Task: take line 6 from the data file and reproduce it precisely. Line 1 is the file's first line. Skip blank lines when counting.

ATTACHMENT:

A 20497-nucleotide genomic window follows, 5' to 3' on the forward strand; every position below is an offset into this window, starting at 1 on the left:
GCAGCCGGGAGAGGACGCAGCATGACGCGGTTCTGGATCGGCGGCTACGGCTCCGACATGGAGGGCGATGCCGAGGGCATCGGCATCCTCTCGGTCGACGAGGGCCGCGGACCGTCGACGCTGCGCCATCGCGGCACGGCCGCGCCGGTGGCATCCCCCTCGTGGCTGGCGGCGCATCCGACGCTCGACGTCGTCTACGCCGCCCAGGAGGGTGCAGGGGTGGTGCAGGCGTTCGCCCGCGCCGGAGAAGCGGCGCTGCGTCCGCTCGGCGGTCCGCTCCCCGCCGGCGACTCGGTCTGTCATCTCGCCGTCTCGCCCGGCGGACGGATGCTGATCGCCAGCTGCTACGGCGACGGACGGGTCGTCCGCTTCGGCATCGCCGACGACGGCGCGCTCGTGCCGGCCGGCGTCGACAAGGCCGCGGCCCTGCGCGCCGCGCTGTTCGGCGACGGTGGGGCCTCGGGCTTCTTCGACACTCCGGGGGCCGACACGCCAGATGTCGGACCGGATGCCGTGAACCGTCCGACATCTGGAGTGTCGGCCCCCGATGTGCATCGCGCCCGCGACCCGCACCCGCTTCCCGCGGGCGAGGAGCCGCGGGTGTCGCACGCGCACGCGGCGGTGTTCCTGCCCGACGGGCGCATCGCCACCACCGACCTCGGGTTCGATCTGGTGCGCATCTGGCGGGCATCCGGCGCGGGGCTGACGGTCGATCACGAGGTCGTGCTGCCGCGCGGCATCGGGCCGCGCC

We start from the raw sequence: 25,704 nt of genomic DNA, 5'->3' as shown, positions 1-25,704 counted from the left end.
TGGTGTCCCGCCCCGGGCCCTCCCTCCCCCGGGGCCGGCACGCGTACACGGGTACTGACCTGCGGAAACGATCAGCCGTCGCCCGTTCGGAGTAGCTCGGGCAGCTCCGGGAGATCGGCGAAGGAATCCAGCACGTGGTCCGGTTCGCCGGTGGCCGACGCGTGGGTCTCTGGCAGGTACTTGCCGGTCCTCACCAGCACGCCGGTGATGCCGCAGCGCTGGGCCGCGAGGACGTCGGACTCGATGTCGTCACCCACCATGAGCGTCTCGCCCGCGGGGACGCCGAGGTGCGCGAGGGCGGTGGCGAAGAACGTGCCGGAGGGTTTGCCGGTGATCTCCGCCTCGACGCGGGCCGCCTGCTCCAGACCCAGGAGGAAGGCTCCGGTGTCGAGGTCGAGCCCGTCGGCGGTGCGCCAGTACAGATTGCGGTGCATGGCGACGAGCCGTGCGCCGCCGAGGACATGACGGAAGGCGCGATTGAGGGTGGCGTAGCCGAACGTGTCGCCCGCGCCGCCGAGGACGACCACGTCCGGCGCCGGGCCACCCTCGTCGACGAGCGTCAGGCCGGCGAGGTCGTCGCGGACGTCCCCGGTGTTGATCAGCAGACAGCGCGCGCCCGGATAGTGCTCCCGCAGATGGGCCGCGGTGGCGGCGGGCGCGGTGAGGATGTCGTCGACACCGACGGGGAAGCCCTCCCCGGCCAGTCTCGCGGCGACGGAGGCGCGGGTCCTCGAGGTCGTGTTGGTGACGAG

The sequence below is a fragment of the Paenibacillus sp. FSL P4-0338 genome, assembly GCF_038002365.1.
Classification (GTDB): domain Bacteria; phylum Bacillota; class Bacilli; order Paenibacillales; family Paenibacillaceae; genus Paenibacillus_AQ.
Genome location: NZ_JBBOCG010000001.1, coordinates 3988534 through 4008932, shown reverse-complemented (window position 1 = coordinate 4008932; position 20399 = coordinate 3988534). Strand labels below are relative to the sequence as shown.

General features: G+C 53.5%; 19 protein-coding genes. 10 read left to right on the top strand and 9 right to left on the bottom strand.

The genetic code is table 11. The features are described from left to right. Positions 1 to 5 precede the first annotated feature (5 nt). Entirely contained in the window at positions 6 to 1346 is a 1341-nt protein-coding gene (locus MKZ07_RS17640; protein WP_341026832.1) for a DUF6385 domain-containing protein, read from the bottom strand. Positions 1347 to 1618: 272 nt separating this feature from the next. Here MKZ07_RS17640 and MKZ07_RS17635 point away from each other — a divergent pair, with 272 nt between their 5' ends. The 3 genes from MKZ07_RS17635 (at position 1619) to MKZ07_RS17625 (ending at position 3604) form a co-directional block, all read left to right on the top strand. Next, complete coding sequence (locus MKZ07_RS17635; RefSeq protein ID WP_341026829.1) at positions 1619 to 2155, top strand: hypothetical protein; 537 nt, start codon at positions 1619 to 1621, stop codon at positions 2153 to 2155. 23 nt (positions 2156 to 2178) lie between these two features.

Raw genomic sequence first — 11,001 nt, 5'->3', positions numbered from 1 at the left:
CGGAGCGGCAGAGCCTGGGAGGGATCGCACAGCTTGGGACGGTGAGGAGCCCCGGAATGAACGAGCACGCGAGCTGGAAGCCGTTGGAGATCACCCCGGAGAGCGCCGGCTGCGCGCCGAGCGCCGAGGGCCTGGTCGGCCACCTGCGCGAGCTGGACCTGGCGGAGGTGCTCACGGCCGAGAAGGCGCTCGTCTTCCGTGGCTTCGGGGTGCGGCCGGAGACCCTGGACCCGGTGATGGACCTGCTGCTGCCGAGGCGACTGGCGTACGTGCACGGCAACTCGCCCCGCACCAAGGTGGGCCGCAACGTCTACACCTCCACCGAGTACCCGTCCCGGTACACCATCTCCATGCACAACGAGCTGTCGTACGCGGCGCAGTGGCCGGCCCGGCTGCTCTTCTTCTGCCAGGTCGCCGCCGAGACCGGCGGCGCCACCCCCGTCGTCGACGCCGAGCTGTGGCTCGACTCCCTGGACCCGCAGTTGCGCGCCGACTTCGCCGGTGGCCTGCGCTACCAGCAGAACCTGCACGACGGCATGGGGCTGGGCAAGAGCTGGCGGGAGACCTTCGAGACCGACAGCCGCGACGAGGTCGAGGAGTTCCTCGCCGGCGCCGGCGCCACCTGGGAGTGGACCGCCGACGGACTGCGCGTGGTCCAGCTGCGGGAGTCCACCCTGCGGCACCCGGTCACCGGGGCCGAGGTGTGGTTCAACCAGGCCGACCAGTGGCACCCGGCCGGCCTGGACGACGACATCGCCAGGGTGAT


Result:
Classification (GTDB): domain Bacteria; phylum Bacillota; class Bacilli; order Paenibacillales; family Paenibacillaceae; genus Paenibacillus_AQ.